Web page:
Living in Cairo, I've found that sarongs (cotton) are absolutely invaluable for roaming around, touring, shopping, etc. You can adjust the length according to taste and surroundings (i.e., to your ankles for mosques, mid-calf while shopping, above the knee in Hurghada), they are cool in the hot weather, and can also serve as towel, scarf, or blanket while traveling. I use safety pins to fasten them. Also, wear sunglasses dark enough to hide your eyes. Making eye contact is considered flirtatious, even if it's unintentional. When touring, a silk chiffon scarf is also useful when going into mosques, etc. but also to protect your bare head from the sun. The chiffon isn't bulky to stuff or tie somewhere when you don't need it.
Susan, Cairo, Egypt

I travelled in Eqypt and I wore a loose, midcalf length cotton skirt and long-sleeved white blouse with a big, square white cotton scarf. I was as cool as I would have been in shorts, I was ready to visit a mosque whenever we stumbled upon one, and I could "hide" under the headscarf anytime I felt uncomfortable. I had no unpleasant interactions with men - one shopkeeper even made a very favourable comment about my mode of dress--i.e.that I looked like an Egyptian woman. My whole experience of Egypt was very different from many women travellers I met who had been there -- I attribute this to the message my clothes sent. And, unlike one woman I met, I didn't have to go to the extreme of dying my naturally blonde hair to avoid unwanted attention!
Jolie, Toronto, Canada

While travelling with a group in Egypt, we came across one situation quite often and at first unexpected. Women MUST cover up any bare skin when entering most mosques. The first time (when we were unprepared) we ended up tying the men's sweaters and coats around our legs so we could get into these sites. This was definately frowned upon by the locals and the employees. I suggest travelling prepared with a skirt or pants that you can slip on before entry if you find them uncomfortable to wear as you're travelling.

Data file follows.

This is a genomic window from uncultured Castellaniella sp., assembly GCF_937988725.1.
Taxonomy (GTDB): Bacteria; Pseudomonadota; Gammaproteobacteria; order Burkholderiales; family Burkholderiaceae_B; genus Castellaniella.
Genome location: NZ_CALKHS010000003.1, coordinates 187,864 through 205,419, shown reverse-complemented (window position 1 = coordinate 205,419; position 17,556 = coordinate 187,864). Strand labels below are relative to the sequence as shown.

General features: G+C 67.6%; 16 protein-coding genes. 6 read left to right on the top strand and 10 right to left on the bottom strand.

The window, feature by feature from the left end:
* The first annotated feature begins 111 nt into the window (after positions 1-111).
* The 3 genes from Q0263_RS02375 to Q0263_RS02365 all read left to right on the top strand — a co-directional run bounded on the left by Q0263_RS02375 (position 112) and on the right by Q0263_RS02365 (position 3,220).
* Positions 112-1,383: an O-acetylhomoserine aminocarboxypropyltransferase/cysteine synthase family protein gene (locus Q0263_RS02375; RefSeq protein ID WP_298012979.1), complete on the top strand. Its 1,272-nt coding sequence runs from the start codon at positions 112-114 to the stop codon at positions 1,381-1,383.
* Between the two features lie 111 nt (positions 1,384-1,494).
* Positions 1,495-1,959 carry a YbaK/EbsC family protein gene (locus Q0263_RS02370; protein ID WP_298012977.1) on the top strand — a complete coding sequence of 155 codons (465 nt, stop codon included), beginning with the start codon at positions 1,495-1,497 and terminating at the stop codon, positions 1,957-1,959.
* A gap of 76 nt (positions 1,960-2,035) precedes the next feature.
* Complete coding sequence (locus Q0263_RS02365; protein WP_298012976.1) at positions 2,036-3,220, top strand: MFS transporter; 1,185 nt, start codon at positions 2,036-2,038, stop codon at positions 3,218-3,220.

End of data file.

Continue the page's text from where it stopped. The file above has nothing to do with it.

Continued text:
Jennifer, Toronto, Canada
Editor's note: A long skirt in a "cool" fabric is invaluable for day and evening wear. They are far less constricting in hot temperatures and a blessing when using toilets in some countries.

While walking shorts are alright for touring in Egypt, I would not recommend mini skirts or short-shorts. Not only is this culturally not acceptable, it can be dangerous (due to religious extremism outside of the large cities of Cairo and Alexandria). I wore long skirts or those casual, comfortable elastic waist, drawstring pants. A woman,( and a man for that fact), should be very considerate of religious "dress" while in mosques. While no one may prevent your entrance, it is considerate not to enter mosques in shorts (men & women) or with bare shoulderss. You should also remove your shoes before entering. You will find that if you respect this culture's "semi-conservative" dress code, you will be harassed less and accorded more respect by men as well as women.
Lori, San Francisco, USA

I traveled in Egypt. My advice is as follows: skirts are cooler than jeans in a desert climate. For women, shorts are just not an option in a Muslim country, unless you want tons of whistles, stares, and very high "tourist" prices for cab fares and souvenirs. I like wearing "broom" skirts, as they are long (past your knees), cool, inexpensive, and pack well in a backpack (or suitcase). T-shirts are fine to wear in public. You'll almost never need to wear sleeves to your wrists, unless going into a mosque.
Alison, USA

I have just read in my local paper that according to Travel Holiday Magazine,it is illegal for women to expose their arms in mosques in Cairo.
Evelyn, Toronto, Canada